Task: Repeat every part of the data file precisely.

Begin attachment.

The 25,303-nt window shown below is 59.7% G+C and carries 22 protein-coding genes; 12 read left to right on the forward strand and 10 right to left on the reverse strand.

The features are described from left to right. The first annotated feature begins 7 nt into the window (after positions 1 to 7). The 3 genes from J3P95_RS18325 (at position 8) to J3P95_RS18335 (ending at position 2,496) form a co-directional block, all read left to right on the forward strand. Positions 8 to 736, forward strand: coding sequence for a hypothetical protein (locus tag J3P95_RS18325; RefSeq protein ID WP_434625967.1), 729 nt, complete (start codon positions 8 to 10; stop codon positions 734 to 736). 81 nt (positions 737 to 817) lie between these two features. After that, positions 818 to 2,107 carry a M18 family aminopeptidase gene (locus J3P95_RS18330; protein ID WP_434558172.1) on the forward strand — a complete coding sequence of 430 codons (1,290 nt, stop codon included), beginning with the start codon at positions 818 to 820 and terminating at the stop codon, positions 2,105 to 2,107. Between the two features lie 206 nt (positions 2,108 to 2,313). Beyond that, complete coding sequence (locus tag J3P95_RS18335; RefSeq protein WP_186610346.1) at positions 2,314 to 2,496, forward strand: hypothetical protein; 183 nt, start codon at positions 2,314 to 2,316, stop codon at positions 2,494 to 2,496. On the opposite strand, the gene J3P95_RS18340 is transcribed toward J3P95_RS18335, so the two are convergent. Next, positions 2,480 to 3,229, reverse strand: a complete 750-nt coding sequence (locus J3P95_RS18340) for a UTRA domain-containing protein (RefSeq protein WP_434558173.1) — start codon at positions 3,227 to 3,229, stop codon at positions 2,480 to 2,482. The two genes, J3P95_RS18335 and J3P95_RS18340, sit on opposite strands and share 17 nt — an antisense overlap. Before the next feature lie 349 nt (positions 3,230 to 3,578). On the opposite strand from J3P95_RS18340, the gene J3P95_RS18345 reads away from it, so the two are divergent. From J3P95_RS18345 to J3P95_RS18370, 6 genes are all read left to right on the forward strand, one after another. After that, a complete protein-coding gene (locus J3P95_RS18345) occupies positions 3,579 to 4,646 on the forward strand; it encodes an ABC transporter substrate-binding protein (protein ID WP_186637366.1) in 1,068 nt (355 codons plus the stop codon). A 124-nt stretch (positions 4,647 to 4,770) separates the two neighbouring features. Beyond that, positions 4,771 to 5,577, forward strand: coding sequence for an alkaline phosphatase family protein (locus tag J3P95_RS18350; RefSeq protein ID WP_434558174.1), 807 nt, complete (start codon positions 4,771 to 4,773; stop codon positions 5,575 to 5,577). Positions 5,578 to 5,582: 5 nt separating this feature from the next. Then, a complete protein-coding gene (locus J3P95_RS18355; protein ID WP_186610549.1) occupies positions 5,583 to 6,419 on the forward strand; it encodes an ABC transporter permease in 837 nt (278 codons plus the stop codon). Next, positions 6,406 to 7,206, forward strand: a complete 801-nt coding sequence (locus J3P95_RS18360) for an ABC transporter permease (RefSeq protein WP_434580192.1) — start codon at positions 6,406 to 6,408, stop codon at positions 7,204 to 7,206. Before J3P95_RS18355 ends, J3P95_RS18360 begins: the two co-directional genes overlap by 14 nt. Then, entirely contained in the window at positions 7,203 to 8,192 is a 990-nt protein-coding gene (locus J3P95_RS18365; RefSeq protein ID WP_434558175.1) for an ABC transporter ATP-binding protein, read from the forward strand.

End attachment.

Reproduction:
The 25,303-nt window shown below is 59.7% G+C and carries 22 protein-coding genes; 12 read left to right on the forward strand and 10 right to left on the reverse strand.

The features are described from left to right. The first annotated feature begins 7 nt into the window (after positions 1 to 7). The 3 genes from J3P95_RS18325 (at position 8) to J3P95_RS18335 (ending at position 2,496) form a co-directional block, all read left to right on the forward strand. Positions 8 to 736, forward strand: coding sequence for a hypothetical protein (locus tag J3P95_RS18325; RefSeq protein ID WP_434625967.1), 729 nt, complete (start codon positions 8 to 10; stop codon positions 734 to 736). 81 nt (positions 737 to 817) lie between these two features. After that, positions 818 to 2,107 carry a M18 family aminopeptidase gene (locus J3P95_RS18330; protein ID WP_434558172.1) on the forward strand — a complete coding sequence of 430 codons (1,290 nt, stop codon included), beginning with the start codon at positions 818 to 820 and terminating at the stop codon, positions 2,105 to 2,107. Between the two features lie 206 nt (positions 2,108 to 2,313). Beyond that, complete coding sequence (locus tag J3P95_RS18335; RefSeq protein WP_186610346.1) at positions 2,314 to 2,496, forward strand: hypothetical protein; 183 nt, start codon at positions 2,314 to 2,316, stop codon at positions 2,494 to 2,496. On the opposite strand, the gene J3P95_RS18340 is transcribed toward J3P95_RS18335, so the two are convergent. Next, positions 2,480 to 3,229, reverse strand: a complete 750-nt coding sequence (locus J3P95_RS18340) for a UTRA domain-containing protein (RefSeq protein WP_434558173.1) — start codon at positions 3,227 to 3,229, stop codon at positions 2,480 to 2,482. The two genes, J3P95_RS18335 and J3P95_RS18340, sit on opposite strands and share 17 nt — an antisense overlap. Before the next feature lie 349 nt (positions 3,230 to 3,578). On the opposite strand from J3P95_RS18340, the gene J3P95_RS18345 reads away from it, so the two are divergent. From J3P95_RS18345 to J3P95_RS18370, 6 genes are all read left to right on the forward strand, one after another. After that, a complete protein-coding gene (locus J3P95_RS18345) occupies positions 3,579 to 4,646 on the forward strand; it encodes an ABC transporter substrate-binding protein (protein ID WP_186637366.1) in 1,068 nt (355 codons plus the stop codon). A 124-nt stretch (positions 4,647 to 4,770) separates the two neighbouring features. Beyond that, positions 4,771 to 5,577, forward strand: coding sequence for an alkaline phosphatase family protein (locus tag J3P95_RS18350; RefSeq protein ID WP_434558174.1), 807 nt, complete (start codon positions 4,771 to 4,773; stop codon positions 5,575 to 5,577). Positions 5,578 to 5,582: 5 nt separating this feature from the next. Then, a complete protein-coding gene (locus J3P95_RS18355; protein ID WP_186610549.1) occupies positions 5,583 to 6,419 on the forward strand; it encodes an ABC transporter permease in 837 nt (278 codons plus the stop codon). Next, positions 6,406 to 7,206, forward strand: a complete 801-nt coding sequence (locus J3P95_RS18360) for an ABC transporter permease (RefSeq protein WP_434580192.1) — start codon at positions 6,406 to 6,408, stop codon at positions 7,204 to 7,206. Before J3P95_RS18355 ends, J3P95_RS18360 begins: the two co-directional genes overlap by 14 nt. Then, entirely contained in the window at positions 7,203 to 8,192 is a 990-nt protein-coding gene (locus J3P95_RS18365; RefSeq protein ID WP_434558175.1) for an ABC transporter ATP-binding protein, read from the forward strand.